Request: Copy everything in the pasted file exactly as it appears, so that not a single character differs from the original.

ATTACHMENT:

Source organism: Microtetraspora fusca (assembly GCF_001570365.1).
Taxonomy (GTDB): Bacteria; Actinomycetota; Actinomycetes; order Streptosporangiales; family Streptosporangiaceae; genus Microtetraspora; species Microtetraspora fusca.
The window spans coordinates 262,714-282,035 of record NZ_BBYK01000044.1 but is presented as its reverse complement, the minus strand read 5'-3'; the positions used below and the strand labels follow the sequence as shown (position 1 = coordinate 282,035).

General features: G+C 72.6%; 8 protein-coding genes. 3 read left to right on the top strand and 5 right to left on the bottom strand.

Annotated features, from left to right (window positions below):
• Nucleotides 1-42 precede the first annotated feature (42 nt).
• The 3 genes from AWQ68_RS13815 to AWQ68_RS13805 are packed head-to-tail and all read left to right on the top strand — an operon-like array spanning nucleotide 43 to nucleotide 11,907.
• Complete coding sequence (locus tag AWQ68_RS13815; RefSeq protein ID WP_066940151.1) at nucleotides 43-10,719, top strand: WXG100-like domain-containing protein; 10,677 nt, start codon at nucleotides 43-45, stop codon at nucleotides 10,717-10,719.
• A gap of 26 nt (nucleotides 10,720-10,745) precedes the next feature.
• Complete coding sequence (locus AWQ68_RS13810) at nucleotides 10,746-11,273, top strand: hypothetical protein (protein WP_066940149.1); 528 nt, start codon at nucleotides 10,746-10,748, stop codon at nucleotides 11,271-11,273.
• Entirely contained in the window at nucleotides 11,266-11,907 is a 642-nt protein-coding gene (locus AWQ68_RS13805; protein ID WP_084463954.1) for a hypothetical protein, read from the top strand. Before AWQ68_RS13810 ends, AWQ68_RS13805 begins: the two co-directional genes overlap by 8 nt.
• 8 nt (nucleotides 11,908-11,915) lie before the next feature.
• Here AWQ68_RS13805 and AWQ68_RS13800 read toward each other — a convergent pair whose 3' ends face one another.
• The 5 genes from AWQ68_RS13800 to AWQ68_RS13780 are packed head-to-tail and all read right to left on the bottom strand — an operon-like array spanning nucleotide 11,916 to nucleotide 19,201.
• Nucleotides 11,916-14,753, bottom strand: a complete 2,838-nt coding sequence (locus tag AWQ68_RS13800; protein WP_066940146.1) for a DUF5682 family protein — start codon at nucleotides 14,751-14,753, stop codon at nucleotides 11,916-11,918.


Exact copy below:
Source organism: Microtetraspora fusca (assembly GCF_001570365.1).
Taxonomy (GTDB): Bacteria; Actinomycetota; Actinomycetes; order Streptosporangiales; family Streptosporangiaceae; genus Microtetraspora; species Microtetraspora fusca.
The window spans coordinates 262,714-282,035 of record NZ_BBYK01000044.1 but is presented as its reverse complement, the minus strand read 5'-3'; the positions used below and the strand labels follow the sequence as shown (position 1 = coordinate 282,035).

General features: G+C 72.6%; 8 protein-coding genes. 3 read left to right on the top strand and 5 right to left on the bottom strand.

Annotated features, from left to right (window positions below):
• Nucleotides 1-42 precede the first annotated feature (42 nt).
• The 3 genes from AWQ68_RS13815 to AWQ68_RS13805 are packed head-to-tail and all read left to right on the top strand — an operon-like array spanning nucleotide 43 to nucleotide 11,907.
• Complete coding sequence (locus tag AWQ68_RS13815; RefSeq protein ID WP_066940151.1) at nucleotides 43-10,719, top strand: WXG100-like domain-containing protein; 10,677 nt, start codon at nucleotides 43-45, stop codon at nucleotides 10,717-10,719.
• A gap of 26 nt (nucleotides 10,720-10,745) precedes the next feature.
• Complete coding sequence (locus AWQ68_RS13810) at nucleotides 10,746-11,273, top strand: hypothetical protein (protein WP_066940149.1); 528 nt, start codon at nucleotides 10,746-10,748, stop codon at nucleotides 11,271-11,273.
• Entirely contained in the window at nucleotides 11,266-11,907 is a 642-nt protein-coding gene (locus AWQ68_RS13805; protein ID WP_084463954.1) for a hypothetical protein, read from the top strand. Before AWQ68_RS13810 ends, AWQ68_RS13805 begins: the two co-directional genes overlap by 8 nt.
• 8 nt (nucleotides 11,908-11,915) lie before the next feature.
• Here AWQ68_RS13805 and AWQ68_RS13800 read toward each other — a convergent pair whose 3' ends face one another.
• The 5 genes from AWQ68_RS13800 to AWQ68_RS13780 are packed head-to-tail and all read right to left on the bottom strand — an operon-like array spanning nucleotide 11,916 to nucleotide 19,201.
• Nucleotides 11,916-14,753, bottom strand: a complete 2,838-nt coding sequence (locus tag AWQ68_RS13800; protein WP_066940146.1) for a DUF5682 family protein — start codon at nucleotides 14,751-14,753, stop codon at nucleotides 11,916-11,918.